The SCAD Museum of Art in Savannah, Georgia is housed in a historic building that once served as a depot for the Central of Georgia Railway, the only surviving antebellum railroad complex in the United States. One very long gallery features a succession of archways along one side composed of Savannah Grey Brick, a unique over-sized brick dating to the 1800s that were hand-formed by enslaved people on a plantation called the Hermitage on the Savannah River. Along the other side of the gallery is a clean modern wall of windows.
It's against this backdrop that artist Tyler Mitchell’s exhibition, “Domestic Imaginaries” is staged. The exhibition features a showstopping 300-foot-long clothesline that starts at one end of the gallery and zig-zags clear through to the other end. From this meandering line, textiles of varying sizes and materials are hung with clothespins, each one featuring a photograph taken by Mitchell.
The photos in this work, called Threaded Memory, are mostly abstracted images of young Black people at rest or play, or sometimes doing quasi-domestic tasks like washing sheets, done nonetheless in a way that exudes a sense of presence and joyfulness. You might see a foot stepping on grass or a couple of people huddled intimately behind a sheet, or a swath of nothing but exquisitely blue sky. Leaving the blinds open, with the sunlight streaming through the windows, Mitchell has invited the outdoors in to mingle with his work, and allow the viewer to experience the elements as his subjects do, to allow the two spaces to converge.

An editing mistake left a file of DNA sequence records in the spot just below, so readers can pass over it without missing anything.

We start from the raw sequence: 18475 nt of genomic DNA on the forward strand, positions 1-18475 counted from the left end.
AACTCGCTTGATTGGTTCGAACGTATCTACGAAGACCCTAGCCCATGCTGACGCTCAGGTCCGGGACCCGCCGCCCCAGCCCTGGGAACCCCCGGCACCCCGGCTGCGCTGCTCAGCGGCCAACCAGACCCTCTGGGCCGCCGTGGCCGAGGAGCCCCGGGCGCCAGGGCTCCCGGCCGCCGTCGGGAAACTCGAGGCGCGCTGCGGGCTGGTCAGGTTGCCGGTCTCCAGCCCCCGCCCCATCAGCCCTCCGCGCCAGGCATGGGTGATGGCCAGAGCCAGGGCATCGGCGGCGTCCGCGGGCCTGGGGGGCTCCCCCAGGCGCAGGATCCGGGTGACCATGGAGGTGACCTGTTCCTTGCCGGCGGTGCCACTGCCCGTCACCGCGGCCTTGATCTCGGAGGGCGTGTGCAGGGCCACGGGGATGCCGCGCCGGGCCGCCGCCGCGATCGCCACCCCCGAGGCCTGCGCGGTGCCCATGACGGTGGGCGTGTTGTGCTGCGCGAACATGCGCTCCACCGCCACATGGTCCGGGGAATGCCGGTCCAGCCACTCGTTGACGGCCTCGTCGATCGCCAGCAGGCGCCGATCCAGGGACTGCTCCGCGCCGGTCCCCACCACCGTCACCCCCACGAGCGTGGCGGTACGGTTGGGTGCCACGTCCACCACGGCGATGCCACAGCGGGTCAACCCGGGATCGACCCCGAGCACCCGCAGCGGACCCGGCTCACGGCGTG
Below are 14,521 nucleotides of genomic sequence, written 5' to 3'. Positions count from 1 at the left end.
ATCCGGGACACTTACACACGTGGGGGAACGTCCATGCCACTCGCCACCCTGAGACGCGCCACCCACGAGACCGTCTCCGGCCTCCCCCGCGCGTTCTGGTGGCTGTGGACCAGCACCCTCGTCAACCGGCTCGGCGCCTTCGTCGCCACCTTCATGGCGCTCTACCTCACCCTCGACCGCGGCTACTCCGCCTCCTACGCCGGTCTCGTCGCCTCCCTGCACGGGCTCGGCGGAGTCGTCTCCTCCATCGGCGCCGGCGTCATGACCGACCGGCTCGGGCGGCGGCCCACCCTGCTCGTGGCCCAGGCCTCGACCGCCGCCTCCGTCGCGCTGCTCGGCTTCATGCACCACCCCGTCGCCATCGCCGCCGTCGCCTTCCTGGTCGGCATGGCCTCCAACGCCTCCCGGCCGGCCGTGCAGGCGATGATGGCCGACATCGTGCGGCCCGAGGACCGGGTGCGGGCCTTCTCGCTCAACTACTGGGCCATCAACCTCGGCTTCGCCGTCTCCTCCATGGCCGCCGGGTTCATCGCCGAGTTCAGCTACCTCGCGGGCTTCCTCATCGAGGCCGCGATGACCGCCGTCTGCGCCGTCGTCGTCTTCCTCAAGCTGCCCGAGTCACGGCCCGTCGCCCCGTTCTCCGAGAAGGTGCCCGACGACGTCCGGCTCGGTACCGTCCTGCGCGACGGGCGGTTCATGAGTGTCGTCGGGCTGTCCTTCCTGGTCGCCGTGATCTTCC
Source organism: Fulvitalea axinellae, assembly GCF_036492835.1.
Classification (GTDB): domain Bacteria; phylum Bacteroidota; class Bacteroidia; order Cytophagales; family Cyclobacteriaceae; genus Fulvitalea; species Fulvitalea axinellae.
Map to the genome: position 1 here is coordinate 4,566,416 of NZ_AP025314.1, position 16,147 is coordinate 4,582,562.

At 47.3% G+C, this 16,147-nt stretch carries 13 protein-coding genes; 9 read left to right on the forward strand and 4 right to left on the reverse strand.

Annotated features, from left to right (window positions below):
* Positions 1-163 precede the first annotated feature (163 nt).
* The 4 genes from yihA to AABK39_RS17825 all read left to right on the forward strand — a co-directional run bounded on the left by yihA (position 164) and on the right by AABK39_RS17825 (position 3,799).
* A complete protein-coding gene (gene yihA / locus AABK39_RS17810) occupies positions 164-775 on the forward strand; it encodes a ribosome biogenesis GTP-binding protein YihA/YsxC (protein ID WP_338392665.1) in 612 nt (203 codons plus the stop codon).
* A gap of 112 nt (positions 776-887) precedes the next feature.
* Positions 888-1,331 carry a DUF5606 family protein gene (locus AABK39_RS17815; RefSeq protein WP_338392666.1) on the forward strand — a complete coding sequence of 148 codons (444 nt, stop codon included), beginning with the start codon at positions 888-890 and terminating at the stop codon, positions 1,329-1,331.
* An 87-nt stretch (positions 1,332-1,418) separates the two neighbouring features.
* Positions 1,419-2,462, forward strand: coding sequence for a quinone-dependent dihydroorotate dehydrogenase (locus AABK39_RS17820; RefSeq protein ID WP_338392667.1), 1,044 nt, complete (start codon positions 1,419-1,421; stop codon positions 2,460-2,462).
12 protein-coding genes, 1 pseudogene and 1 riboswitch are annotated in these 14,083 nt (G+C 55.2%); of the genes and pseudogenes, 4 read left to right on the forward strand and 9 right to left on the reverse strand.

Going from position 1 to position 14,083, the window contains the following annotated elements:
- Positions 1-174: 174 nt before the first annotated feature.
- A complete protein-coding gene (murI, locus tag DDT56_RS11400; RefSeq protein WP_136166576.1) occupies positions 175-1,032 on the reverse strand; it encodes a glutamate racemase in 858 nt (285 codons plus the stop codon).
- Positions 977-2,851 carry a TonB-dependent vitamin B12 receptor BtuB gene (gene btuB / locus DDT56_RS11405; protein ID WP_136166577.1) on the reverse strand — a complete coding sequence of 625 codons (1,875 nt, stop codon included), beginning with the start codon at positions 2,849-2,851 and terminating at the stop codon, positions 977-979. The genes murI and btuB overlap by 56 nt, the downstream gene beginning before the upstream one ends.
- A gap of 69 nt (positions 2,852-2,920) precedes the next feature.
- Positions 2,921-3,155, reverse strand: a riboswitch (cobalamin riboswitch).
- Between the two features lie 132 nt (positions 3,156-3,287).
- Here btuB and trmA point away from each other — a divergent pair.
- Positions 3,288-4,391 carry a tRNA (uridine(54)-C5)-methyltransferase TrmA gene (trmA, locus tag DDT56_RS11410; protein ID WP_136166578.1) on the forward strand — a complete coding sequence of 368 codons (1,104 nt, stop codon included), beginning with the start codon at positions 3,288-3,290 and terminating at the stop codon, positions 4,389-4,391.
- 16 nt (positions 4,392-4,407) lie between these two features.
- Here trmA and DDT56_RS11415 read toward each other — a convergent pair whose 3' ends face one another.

Some of the textiles are light and transparent allowing the sunlight to permeate, while others are heavier and opaque. It’s difficult to get a grounding view of the whole space. The viewer has to begin a journey through the clothesline and have the show unfold as one navigates, sometimes tilting your head back to view smaller works hung very high.
While his own childhood—Mitchell was born and raised in Georgia, where he lived in the same home for 18 years—was one filled with leisure and green space, he sees what a luxury outdoor space and free time have historically been, especially for Black people.
“I really started to think about leisure time, the great fortune of leisure time I’ve had growing up in the South as a real luxury and as actually what I want to be talking about,” Tyler told Art & Object. “And the idea that free time, leisure moments of reprieve of rest, more inward meditation—I’m not talking about meditation as the institution or practice—whatever that means to the self. That those moments are the ultimate luxury.”